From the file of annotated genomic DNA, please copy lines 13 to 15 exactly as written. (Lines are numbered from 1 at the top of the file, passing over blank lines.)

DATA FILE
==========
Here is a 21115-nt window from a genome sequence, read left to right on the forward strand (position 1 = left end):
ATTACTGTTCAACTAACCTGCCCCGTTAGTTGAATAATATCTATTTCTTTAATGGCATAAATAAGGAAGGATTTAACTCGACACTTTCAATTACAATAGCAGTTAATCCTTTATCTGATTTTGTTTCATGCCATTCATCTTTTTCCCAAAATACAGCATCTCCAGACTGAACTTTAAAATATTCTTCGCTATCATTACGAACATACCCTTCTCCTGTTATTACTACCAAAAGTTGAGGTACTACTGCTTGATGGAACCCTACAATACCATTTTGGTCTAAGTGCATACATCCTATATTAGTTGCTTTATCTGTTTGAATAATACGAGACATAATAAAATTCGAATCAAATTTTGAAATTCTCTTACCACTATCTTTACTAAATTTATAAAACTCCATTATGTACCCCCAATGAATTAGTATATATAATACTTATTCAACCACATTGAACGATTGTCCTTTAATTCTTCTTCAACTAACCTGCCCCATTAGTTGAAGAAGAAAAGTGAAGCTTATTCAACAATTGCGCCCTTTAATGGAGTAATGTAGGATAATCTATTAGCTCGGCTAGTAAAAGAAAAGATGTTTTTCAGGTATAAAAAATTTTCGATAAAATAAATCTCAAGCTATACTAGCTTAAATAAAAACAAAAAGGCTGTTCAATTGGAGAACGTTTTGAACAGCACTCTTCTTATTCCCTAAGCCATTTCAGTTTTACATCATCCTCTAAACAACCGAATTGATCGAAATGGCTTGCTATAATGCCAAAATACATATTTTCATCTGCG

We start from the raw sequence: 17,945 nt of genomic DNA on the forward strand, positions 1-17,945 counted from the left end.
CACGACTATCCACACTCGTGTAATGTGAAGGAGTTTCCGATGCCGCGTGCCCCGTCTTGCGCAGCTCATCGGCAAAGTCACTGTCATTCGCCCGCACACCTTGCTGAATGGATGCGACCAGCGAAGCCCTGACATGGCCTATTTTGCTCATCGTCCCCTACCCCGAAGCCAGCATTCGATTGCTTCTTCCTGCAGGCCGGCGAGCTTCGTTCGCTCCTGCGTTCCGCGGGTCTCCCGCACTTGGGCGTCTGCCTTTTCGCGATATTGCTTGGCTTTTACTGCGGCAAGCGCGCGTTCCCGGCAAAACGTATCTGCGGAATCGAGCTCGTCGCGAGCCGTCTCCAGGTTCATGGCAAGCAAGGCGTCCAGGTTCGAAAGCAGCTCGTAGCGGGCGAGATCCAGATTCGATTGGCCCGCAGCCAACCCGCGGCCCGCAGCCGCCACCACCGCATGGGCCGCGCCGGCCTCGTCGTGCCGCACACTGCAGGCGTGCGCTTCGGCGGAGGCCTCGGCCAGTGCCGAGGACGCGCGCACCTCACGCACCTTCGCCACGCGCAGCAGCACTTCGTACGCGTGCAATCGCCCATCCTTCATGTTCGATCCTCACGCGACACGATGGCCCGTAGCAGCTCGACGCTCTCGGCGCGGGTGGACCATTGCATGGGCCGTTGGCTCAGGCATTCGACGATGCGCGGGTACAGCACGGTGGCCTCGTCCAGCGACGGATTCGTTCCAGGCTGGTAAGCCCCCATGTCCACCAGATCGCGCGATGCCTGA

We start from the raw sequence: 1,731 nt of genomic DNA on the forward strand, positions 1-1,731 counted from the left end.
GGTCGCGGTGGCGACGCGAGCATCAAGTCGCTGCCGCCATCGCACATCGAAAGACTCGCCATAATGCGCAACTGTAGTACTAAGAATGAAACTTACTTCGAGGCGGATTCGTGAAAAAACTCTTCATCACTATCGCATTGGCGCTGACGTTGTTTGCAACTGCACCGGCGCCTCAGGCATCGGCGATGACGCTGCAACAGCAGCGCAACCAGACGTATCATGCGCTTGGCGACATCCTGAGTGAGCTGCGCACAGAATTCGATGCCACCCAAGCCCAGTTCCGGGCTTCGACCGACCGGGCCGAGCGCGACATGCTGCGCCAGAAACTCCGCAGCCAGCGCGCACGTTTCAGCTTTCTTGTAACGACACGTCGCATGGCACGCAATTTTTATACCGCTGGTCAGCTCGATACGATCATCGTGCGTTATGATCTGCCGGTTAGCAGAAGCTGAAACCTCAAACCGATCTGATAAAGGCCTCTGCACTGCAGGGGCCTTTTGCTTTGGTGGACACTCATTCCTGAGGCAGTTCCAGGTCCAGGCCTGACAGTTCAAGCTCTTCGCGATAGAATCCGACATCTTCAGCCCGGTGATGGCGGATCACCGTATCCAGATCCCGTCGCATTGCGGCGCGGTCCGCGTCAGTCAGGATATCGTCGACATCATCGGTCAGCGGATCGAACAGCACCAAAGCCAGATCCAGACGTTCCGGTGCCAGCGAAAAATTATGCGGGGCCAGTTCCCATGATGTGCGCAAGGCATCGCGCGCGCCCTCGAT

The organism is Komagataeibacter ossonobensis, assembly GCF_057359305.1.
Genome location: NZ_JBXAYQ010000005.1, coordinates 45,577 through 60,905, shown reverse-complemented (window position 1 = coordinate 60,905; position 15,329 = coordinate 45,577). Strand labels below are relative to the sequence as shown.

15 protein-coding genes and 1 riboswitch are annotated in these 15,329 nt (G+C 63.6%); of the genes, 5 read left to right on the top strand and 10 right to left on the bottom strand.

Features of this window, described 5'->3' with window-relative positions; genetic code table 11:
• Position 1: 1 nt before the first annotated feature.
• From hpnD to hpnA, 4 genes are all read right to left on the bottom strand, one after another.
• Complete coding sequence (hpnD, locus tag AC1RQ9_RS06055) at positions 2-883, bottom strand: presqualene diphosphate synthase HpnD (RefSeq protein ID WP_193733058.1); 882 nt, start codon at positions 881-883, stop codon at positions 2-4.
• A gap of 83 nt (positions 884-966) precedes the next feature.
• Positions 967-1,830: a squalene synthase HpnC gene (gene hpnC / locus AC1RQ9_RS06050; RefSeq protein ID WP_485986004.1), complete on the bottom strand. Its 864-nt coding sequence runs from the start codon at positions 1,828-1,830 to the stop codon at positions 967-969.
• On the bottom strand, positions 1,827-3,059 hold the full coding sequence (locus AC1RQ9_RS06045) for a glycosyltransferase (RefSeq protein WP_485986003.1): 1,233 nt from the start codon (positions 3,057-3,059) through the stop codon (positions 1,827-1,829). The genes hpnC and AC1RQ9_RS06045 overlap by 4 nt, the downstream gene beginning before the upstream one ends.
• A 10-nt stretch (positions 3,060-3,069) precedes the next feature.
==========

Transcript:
• Complete coding sequence (hpnD, locus tag AC1RQ9_RS06055) at positions 2-883, bottom strand: presqualene diphosphate synthase HpnD (RefSeq protein ID WP_193733058.1); 882 nt, start codon at positions 881-883, stop codon at positions 2-4.
• A gap of 83 nt (positions 884-966) precedes the next feature.
• Positions 967-1,830: a squalene synthase HpnC gene (gene hpnC / locus AC1RQ9_RS06050; RefSeq protein ID WP_485986004.1), complete on the bottom strand. Its 864-nt coding sequence runs from the start codon at positions 1,828-1,830 to the stop codon at positions 967-969.